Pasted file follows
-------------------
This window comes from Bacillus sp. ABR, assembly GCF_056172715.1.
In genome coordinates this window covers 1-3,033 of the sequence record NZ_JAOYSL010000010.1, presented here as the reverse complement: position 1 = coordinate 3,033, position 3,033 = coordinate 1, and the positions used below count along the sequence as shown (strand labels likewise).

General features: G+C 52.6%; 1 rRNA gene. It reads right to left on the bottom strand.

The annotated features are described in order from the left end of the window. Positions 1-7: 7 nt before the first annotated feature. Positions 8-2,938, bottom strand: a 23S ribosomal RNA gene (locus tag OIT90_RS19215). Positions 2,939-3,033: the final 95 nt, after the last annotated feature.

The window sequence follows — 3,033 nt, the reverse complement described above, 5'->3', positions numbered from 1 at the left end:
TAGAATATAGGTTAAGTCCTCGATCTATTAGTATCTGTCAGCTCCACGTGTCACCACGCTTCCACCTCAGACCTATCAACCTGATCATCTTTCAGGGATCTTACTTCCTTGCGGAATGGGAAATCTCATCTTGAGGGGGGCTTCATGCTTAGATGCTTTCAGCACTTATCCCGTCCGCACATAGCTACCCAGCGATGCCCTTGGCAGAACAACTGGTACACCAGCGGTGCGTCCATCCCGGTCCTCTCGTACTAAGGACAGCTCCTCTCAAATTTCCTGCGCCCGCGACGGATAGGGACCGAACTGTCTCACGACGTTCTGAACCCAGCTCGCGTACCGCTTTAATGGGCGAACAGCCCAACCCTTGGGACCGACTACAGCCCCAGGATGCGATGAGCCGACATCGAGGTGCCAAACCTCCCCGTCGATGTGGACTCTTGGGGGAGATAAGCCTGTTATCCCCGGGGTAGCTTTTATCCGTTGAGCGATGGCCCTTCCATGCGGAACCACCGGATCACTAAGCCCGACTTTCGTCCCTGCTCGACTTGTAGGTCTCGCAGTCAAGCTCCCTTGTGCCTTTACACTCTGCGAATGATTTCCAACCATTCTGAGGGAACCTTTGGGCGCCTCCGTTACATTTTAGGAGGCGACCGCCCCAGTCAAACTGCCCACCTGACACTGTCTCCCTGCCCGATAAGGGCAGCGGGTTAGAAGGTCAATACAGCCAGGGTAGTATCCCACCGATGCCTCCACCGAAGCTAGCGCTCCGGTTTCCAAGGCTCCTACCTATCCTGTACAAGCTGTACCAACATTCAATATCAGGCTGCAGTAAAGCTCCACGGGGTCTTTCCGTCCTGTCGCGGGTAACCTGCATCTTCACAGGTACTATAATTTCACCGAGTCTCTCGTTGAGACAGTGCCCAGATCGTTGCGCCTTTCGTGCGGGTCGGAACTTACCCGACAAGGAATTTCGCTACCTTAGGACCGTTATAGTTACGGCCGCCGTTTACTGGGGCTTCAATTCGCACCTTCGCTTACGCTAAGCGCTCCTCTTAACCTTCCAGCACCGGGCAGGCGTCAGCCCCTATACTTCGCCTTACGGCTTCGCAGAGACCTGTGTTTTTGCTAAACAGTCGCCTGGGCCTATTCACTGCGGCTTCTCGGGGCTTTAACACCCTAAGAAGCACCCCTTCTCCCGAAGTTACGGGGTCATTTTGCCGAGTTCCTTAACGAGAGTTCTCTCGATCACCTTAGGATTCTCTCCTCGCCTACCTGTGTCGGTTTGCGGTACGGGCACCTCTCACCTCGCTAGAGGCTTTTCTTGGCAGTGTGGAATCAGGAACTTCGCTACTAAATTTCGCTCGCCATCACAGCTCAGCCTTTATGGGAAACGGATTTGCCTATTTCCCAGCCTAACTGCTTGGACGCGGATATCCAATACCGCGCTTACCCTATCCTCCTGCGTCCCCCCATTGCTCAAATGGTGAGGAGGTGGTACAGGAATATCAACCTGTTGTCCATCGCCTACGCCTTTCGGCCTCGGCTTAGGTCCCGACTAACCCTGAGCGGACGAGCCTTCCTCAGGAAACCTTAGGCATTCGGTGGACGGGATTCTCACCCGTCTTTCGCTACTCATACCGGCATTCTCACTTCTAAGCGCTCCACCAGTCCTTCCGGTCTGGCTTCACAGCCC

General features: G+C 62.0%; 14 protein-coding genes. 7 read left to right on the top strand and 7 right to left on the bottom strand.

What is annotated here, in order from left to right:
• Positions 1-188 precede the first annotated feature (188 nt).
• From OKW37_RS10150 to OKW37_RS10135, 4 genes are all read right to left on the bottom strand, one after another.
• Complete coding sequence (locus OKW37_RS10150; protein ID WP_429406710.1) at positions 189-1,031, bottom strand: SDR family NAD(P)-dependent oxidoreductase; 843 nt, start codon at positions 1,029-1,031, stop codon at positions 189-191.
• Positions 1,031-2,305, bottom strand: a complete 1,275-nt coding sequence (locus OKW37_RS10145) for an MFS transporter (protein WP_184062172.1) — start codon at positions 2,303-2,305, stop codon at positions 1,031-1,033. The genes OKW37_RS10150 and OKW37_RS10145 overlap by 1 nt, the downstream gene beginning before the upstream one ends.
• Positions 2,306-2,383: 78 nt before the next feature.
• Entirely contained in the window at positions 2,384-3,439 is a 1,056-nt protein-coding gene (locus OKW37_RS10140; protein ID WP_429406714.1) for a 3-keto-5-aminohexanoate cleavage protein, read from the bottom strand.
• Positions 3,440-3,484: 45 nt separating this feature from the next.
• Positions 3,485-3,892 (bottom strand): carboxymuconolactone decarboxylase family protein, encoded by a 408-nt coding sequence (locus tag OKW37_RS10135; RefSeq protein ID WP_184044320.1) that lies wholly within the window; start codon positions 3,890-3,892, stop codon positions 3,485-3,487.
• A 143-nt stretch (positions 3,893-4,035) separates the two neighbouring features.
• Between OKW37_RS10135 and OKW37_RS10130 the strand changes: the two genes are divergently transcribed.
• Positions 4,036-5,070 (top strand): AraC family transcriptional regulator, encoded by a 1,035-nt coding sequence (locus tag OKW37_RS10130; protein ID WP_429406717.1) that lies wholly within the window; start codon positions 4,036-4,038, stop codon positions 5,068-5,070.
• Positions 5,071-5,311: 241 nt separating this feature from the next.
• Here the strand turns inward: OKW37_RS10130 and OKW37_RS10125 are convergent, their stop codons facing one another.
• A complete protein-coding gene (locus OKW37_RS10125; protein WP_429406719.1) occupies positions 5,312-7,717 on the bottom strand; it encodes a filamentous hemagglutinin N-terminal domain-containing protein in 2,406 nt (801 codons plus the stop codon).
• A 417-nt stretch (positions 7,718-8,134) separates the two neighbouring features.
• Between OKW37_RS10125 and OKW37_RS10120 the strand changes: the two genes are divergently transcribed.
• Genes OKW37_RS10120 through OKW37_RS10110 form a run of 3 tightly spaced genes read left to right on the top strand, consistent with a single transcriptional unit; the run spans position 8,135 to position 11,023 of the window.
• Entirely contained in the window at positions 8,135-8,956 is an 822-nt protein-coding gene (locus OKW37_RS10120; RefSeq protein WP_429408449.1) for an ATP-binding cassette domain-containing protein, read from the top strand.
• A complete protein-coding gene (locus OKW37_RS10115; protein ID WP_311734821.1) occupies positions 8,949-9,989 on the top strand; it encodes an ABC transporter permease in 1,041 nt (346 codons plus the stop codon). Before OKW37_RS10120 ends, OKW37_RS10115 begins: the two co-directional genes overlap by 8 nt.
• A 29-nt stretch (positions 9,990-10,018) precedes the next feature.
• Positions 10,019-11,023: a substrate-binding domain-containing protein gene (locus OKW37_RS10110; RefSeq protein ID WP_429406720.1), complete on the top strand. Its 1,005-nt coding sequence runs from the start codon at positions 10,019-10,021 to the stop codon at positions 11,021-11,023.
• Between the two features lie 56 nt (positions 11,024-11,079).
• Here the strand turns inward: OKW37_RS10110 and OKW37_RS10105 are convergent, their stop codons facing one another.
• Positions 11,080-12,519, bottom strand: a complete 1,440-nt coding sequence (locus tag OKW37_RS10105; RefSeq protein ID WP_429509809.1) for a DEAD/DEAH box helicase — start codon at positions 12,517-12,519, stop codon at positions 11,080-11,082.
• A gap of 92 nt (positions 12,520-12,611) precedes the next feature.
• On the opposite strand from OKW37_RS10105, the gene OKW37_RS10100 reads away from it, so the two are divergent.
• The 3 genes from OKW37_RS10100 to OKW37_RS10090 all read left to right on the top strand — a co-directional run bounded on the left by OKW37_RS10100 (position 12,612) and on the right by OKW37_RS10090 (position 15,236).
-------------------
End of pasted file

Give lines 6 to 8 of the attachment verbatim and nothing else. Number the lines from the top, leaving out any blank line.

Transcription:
TAGAATATAGGTTAAGTCCTCGATCTATTAGTATCTGTCAGCTCCACGTGTCACCACGCTTCCACCTCAGACCTATCAACCTGATCATCTTTCAGGGATCTTACTTCCTTGCGGAATGGGAAATCTCATCTTGAGGGGGGCTTCATGCTTAGATGCTTTCAGCACTTATCCCGTCCGCACATAGCTACCCAGCGATGCCCTTGGCAGAACAACTGGTACACCAGCGGTGCGTCCATCCCGGTCCTCTCGTACTAAGGACAGCTCCTCTCAAATTTCCTGCGCCCGCGACGGATAGGGACCGAACTGTCTCACGACGTTCTGAACCCAGCTCGCGTACCGCTTTAATGGGCGAACAGCCCAACCCTTGGGACCGACTACAGCCCCAGGATGCGATGAGCCGACATCGAGGTGCCAAACCTCCCCGTCGATGTGGACTCTTGGGGGAGATAAGCCTGTTATCCCCGGGGTAGCTTTTATCCGTTGAGCGATGGCCCTTCCATGCGGAACCACCGGATCACTAAGCCCGACTTTCGTCCCTGCTCGACTTGTAGGTCTCGCAGTCAAGCTCCCTTGTGCCTTTACACTCTGCGAATGATTTCCAACCATTCTGAGGGAACCTTTGGGCGCCTCCGTTACATTTTAGGAGGCGACCGCCCCAGTCAAACTGCCCACCTGACACTGTCTCCCTGCCCGATAAGGGCAGCGGGTTAGAAGGTCAATACAGCCAGGGTAGTATCCCACCGATGCCTCCACCGAAGCTAGCGCTCCGGTTTCCAAGGCTCCTACCTATCCTGTACAAGCTGTACCAACATTCAATATCAGGCTGCAGTAAAGCTCCACGGGGTCTTTCCGTCCTGTCGCGGGTAACCTGCATCTTCACAGGTACTATAATTTCACCGAGTCTCTCGTTGAGACAGTGCCCAGATCGTTGCGCCTTTCGTGCGGGTCGGAACTTACCCGACAAGGAATTTCGCTACCTTAGGACCGTTATAGTTACGGCCGCCGTTTACTGGGGCTTCAATTCGCACCTTCGCTTACGCTAAGCGCTCCTCTTAACCTTCCAGCACCGGGCAGGCGTCAGCCCCTATACTTCGCCTTACGGCTTCGCAGAGACCTGTGTTTTTGCTAAACAGTCGCCTGGGCCTATTCACTGCGGCTTCTCGGGGCTTTAACACCCTAAGAAGCACCCCTTCTCCCGAAGTTACGGGGTCATTTTGCCGAGTTCCTTAACGAGAGTTCTCTCGATCACCTTAGGATTCTCTCCTCGCCTACCTGTGTCGGTTTGCGGTACGGGCACCTCTCACCTCGCTAGAGGCTTTTCTTGGCAGTGTGGAATCAGGAACTTCGCTACTAAATTTCGCTCGCCATCACAGCTCAGCCTTTATGGGAAACGGATTTGCCTATTTCCCAGCCTAACTGCTTGGACGCGGATATCCAATACCGCGCTTACCCTATCCTCCTGCGTCCCCCCATTGCTCAAATGGTGAGGAGGTGGTACAGGAATATCAACCTGTTGTCCATCGCCTACGCCTTTCGGCCTCGGCTTAGGTCCCGACTAACCCTGAGCGGACGAGCCTTCCTCAGGAAACCTTAGGCATTCGGTGGACGGGATTCTCACCCGTCTTTCGCTACTCATACCGGCATTCTCACTTCTAAGCGCTCCACCAGTCCTTCCGGTCTGGCTTCACAGCCC

General features: G+C 62.0%; 14 protein-coding genes. 7 read left to right on the top strand and 7 right to left on the bottom strand.

What is annotated here, in order from left to right: